Published on Tuesday, March 7, 2017
US Travel Association reacts to new Trump travel ban
The new scaled down travel ban signed by President Trump will ensure 'there should be no surprises' this time round.
Dubbed 'Muslim Ban 2.0' by critics, it has spared citizens of Iraq this time and everyone who already has a valid visa, even nationals of blacklisted countries Sudan, Syria, Iran, Libya, Somalia, and Yemen.
This executive order comes into effect in 10 days.
The US Travel Association has welcomed the revisions but says it still does not address the likely damage to the economy a perceived Muslim travel ban will cause.
"Cabinet officials were on the right track with public statements welcoming lawful visa holders into the US. Unfortunately, it doesn't appear that the administration fully seized the opportunity to differentiate between the potential security risks targeted by the order and the legitimate business and leisure visitors from abroad who support 15.1 million American jobs, said US Travel CEO Roger Dow.
"Clearly this revised order is very encouraging news if you're looking to come to the US from Iraq. The question remains whether the revised order did enough to mollify the prospective traveler from Canada, Europe, or elsewhere around the world who may have been put off by the initial travel ban."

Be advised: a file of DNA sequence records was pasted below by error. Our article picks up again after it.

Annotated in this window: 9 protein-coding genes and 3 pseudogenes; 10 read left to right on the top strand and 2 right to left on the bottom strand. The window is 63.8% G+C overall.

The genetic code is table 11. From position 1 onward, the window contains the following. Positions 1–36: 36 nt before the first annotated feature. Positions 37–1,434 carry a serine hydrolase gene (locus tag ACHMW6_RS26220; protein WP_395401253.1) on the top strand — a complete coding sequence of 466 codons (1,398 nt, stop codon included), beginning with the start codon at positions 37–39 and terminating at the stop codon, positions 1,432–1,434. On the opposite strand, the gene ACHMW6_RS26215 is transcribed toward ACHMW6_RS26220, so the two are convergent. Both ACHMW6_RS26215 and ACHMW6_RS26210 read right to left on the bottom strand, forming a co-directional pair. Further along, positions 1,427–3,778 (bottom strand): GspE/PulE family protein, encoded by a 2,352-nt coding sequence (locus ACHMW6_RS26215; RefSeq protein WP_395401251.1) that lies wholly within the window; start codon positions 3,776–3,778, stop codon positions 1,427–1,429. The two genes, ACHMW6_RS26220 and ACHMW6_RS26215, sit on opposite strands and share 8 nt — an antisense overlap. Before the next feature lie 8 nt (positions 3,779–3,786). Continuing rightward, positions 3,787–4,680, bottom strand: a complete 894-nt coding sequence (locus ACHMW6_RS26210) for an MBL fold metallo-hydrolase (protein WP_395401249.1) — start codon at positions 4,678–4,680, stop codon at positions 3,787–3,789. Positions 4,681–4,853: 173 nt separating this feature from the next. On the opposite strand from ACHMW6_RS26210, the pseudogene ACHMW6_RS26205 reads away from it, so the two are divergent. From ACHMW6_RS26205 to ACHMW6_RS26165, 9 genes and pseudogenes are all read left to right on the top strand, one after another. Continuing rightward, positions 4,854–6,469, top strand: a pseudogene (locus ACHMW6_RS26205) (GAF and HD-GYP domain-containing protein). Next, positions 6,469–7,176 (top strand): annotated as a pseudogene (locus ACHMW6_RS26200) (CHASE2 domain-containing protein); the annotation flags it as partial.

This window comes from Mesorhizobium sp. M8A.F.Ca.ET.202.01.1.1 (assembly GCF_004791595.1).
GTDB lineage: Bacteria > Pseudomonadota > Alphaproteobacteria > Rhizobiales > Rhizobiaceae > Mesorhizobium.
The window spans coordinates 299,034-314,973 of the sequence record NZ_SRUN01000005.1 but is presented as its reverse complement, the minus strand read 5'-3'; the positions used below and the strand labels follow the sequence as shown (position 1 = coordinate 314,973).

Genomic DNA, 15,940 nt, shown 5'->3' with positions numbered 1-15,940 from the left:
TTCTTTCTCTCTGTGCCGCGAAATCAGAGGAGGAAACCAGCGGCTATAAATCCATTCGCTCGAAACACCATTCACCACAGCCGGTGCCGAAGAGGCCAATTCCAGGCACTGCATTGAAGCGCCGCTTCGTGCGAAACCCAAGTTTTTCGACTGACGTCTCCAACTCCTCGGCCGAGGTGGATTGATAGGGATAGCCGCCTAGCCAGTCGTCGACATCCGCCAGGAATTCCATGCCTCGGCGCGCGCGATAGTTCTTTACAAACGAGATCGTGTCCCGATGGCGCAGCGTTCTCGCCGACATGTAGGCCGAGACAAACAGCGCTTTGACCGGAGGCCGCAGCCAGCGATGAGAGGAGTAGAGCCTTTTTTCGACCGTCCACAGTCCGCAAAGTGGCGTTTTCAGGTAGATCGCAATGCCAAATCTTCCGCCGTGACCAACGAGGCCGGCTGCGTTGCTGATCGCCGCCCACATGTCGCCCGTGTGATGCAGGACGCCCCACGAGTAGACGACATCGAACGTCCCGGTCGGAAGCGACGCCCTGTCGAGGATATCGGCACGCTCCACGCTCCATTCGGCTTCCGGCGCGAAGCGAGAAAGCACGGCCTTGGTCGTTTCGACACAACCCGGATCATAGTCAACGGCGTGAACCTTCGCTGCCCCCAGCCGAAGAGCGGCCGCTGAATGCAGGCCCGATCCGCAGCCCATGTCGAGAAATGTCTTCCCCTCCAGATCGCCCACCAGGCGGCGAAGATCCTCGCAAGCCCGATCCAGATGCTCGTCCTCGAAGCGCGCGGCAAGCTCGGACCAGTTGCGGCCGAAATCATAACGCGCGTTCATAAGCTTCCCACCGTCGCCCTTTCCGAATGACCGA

Dow called on the Administration to 'adjust their approach to address economic objectives' and for security reviews to be concluded as soon as possible.
"This Executive Order ensures that we have a functional immigration system that safeguards our national security," a Homeland Security statement said.
The 10 day grace period before it kicks in will unlikely stop more legal challenges with rights groups vowing to fight it in the courts.
"The Trump administration has conceded that its original Muslim ban was indefensible. Unfortunately, it has replaced it with a scaled-back version that shares the same fatal flaws," said Omar Jadwat, director of the American Civil Liberties Union's Immigrant Rights Project.
"The only way to actually fix the Muslim ban is not to have a Muslim ban," Jadwat said.